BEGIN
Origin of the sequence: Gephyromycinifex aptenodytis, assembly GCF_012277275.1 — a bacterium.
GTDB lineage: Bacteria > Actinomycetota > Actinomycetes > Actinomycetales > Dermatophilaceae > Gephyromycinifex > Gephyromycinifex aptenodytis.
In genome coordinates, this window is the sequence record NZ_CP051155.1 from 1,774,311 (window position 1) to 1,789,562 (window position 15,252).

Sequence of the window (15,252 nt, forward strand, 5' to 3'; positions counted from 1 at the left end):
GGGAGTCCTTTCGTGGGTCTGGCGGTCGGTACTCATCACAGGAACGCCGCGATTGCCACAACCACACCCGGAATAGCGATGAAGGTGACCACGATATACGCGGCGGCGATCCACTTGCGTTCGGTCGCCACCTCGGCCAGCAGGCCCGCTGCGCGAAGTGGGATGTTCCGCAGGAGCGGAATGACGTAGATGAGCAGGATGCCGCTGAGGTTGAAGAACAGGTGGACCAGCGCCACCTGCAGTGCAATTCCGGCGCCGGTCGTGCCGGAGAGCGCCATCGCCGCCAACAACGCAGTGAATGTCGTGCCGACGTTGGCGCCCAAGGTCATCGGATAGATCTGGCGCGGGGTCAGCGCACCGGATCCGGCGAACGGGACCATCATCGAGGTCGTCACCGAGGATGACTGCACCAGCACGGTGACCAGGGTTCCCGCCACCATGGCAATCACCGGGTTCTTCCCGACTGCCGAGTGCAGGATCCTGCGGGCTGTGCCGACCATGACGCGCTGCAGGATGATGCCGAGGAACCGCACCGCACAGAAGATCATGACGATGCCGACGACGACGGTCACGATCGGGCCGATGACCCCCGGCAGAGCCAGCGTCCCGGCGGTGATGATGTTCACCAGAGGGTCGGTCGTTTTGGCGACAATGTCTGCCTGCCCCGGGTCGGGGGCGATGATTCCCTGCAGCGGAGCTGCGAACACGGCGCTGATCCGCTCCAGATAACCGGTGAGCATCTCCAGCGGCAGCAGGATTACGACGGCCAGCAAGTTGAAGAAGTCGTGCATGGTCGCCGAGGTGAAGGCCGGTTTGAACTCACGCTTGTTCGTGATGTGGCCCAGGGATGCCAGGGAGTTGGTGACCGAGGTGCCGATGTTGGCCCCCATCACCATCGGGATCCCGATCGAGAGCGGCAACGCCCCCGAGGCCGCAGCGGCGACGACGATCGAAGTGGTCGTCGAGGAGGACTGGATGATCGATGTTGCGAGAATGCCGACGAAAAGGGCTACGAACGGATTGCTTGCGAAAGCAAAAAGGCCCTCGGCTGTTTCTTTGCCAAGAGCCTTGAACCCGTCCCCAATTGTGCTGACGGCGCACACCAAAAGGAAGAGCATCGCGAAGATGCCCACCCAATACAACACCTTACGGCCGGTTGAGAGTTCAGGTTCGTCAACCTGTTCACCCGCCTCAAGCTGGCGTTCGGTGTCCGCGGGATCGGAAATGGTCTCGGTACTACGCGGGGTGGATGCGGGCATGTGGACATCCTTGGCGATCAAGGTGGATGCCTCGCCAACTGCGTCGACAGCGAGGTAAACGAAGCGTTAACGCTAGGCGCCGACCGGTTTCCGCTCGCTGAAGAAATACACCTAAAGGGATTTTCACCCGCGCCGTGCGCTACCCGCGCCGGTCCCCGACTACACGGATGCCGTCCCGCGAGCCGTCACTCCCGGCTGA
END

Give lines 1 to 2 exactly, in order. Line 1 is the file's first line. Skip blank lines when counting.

Origin of the sequence: Gephyromycinifex aptenodytis, assembly GCF_012277275.1 — a bacterium.
GTDB lineage: Bacteria > Actinomycetota > Actinomycetes > Actinomycetales > Dermatophilaceae > Gephyromycinifex > Gephyromycinifex aptenodytis.